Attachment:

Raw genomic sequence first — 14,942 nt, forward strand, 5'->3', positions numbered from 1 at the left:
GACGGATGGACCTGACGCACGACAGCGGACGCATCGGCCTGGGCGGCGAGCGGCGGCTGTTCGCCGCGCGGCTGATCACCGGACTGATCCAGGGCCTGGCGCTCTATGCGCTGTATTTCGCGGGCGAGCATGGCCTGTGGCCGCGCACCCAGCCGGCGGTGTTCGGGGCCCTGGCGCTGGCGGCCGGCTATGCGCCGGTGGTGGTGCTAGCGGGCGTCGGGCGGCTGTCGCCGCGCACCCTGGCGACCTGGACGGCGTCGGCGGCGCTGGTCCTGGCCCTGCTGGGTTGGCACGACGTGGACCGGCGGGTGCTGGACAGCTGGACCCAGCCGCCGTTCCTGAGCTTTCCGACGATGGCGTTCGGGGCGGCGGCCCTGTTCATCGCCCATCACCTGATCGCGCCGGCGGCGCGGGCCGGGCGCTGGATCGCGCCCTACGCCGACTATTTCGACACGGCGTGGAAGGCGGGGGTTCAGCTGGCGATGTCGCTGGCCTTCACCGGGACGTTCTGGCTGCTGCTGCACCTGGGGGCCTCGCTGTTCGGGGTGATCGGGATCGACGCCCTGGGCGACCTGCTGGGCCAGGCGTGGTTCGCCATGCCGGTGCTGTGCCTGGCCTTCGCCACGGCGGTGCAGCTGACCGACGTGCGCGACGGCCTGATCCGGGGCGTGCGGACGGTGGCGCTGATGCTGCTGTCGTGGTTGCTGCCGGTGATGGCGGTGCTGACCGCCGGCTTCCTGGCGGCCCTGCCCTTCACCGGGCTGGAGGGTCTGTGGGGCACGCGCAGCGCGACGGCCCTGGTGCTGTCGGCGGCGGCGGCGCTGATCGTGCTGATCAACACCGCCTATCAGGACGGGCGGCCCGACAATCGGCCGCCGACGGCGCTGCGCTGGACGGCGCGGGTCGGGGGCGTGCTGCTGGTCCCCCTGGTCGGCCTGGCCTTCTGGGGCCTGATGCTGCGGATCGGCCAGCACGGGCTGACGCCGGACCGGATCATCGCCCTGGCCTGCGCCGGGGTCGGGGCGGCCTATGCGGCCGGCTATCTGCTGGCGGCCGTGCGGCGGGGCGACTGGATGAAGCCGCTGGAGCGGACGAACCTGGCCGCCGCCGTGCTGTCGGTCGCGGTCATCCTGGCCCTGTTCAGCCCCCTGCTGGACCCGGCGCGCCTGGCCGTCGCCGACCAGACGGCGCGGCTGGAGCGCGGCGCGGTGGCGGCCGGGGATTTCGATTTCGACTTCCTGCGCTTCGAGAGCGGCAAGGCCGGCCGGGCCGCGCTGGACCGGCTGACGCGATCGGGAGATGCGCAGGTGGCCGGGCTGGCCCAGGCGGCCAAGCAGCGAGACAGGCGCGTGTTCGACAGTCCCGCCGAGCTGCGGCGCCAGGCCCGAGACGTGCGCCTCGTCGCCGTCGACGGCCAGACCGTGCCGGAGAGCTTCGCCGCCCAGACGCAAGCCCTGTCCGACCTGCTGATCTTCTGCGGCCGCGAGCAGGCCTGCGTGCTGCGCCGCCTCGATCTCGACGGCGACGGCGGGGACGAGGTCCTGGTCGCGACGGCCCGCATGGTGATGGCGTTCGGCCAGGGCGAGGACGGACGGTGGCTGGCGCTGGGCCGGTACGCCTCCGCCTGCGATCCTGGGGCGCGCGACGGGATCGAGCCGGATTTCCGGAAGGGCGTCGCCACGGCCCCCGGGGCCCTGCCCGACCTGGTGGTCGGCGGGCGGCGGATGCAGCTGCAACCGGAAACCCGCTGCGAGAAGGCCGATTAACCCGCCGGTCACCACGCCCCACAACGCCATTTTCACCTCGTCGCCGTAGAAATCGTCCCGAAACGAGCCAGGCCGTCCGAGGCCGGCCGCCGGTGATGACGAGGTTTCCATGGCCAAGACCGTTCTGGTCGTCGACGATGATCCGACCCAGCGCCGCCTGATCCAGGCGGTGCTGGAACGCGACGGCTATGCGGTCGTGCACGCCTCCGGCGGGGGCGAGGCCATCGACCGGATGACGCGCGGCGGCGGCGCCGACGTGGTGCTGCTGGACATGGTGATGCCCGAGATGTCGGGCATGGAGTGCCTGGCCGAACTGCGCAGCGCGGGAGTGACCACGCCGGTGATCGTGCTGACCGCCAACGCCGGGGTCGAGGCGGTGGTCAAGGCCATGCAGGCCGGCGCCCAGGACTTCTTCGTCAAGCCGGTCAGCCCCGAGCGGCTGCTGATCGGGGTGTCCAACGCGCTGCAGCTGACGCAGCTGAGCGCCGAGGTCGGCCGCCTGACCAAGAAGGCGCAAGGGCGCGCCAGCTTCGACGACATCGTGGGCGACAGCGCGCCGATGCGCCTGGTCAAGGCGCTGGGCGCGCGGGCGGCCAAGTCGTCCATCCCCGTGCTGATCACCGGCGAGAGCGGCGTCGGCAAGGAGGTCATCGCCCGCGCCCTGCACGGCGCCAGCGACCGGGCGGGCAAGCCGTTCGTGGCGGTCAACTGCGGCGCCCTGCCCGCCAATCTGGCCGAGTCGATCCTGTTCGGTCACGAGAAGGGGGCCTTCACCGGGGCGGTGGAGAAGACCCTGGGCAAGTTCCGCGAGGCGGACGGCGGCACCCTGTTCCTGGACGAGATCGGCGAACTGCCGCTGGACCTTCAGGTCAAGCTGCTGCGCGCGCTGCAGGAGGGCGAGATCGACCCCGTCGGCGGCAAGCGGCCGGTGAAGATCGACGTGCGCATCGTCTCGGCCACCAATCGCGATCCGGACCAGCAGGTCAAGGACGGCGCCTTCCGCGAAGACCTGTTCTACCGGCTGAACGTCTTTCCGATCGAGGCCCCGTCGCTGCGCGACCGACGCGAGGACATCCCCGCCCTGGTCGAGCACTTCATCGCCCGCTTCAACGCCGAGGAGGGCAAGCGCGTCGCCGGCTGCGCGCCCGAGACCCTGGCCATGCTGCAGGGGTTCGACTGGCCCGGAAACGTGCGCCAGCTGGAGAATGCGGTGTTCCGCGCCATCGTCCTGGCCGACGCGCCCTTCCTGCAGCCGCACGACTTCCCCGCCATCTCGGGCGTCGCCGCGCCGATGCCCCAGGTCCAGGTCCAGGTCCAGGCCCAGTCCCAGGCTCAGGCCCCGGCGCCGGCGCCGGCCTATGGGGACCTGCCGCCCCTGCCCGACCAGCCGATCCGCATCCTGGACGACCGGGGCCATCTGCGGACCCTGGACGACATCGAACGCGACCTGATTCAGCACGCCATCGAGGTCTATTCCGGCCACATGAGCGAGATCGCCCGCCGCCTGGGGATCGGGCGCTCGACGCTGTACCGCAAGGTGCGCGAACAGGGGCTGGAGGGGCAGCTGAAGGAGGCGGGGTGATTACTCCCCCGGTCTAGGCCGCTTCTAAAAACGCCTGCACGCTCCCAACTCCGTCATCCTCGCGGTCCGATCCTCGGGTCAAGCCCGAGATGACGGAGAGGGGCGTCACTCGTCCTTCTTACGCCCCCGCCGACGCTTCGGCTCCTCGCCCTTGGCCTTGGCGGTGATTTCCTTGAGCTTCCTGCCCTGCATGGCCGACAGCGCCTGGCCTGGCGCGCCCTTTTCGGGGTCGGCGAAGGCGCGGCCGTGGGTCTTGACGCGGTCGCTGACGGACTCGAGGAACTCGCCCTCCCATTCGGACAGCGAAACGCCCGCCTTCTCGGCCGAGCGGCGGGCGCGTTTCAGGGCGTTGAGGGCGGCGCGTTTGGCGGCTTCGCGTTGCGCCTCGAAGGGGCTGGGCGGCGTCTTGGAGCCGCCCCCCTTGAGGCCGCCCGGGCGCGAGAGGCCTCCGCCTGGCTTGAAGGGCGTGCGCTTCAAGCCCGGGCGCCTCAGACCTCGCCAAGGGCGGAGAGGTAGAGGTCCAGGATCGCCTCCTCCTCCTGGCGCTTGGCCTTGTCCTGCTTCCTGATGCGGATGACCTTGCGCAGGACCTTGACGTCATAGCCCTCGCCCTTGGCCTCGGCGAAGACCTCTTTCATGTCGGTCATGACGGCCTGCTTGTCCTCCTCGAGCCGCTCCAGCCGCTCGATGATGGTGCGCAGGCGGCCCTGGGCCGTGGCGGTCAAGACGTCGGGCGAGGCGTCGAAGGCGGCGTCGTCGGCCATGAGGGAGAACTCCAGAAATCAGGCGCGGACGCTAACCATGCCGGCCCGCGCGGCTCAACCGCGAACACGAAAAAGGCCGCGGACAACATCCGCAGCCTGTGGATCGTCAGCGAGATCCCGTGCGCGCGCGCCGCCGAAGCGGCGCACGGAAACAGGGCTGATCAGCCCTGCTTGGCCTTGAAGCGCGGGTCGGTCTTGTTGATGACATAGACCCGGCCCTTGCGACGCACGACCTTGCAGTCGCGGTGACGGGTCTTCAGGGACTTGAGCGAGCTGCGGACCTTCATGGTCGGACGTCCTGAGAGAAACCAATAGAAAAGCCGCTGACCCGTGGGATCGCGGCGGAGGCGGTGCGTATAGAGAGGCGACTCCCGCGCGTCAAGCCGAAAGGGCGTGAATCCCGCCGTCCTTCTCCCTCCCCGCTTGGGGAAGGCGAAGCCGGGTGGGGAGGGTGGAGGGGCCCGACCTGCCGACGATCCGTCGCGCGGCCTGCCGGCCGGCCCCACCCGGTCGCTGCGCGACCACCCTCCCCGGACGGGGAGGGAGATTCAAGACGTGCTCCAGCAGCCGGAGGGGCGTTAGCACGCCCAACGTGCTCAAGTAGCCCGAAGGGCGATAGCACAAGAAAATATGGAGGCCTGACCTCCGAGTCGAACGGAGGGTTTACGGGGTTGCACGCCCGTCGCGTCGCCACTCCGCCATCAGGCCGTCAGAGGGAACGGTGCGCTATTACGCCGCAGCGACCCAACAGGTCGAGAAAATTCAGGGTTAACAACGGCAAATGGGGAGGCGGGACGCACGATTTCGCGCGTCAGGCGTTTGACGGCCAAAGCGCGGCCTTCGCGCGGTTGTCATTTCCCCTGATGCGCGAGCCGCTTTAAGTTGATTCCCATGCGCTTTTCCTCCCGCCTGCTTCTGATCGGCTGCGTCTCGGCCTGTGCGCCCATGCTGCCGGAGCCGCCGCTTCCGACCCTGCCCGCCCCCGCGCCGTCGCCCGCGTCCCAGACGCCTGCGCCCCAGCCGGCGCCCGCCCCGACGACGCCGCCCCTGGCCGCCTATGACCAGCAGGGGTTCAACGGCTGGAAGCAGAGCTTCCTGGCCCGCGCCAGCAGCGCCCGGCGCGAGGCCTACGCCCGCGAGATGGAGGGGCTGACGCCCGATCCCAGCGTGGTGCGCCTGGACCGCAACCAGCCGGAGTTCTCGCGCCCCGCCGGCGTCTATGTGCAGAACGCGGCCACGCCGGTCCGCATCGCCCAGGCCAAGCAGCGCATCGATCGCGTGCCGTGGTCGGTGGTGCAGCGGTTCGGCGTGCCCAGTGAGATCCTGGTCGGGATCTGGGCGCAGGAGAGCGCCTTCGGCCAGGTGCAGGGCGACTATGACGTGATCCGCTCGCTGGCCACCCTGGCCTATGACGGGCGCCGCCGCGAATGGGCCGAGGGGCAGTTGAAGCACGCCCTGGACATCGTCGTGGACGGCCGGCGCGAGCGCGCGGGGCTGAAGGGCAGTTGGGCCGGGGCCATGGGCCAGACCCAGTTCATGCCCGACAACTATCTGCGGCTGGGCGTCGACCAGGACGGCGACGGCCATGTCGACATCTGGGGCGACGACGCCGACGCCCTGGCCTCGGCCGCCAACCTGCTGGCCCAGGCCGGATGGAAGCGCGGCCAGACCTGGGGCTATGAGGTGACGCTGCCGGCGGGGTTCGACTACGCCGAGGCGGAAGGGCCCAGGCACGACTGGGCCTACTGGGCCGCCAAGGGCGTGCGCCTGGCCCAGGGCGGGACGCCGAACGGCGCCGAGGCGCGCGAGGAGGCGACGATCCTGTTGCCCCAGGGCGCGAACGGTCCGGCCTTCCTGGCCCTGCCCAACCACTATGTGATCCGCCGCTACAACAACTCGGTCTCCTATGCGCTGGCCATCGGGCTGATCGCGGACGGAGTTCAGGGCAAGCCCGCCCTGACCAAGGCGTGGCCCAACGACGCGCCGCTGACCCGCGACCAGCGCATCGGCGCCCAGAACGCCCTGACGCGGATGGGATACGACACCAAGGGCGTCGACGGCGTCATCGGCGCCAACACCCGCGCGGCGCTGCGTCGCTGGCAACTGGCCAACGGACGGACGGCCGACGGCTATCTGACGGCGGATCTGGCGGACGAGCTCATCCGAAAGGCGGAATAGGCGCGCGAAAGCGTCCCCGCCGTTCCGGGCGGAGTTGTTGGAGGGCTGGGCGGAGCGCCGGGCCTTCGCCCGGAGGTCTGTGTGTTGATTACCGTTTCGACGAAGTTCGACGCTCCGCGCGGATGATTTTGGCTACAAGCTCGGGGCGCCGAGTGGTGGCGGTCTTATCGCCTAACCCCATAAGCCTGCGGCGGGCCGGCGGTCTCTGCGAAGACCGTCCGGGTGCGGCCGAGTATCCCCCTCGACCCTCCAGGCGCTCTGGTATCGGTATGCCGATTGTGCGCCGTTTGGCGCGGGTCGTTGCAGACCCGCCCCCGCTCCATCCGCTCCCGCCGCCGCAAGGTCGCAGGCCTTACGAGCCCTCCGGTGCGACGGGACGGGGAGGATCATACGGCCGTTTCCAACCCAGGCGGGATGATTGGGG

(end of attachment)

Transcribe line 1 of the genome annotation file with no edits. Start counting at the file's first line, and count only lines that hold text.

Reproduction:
Raw genomic sequence first — 14,942 nt, forward strand, 5'->3', positions numbered from 1 at the left: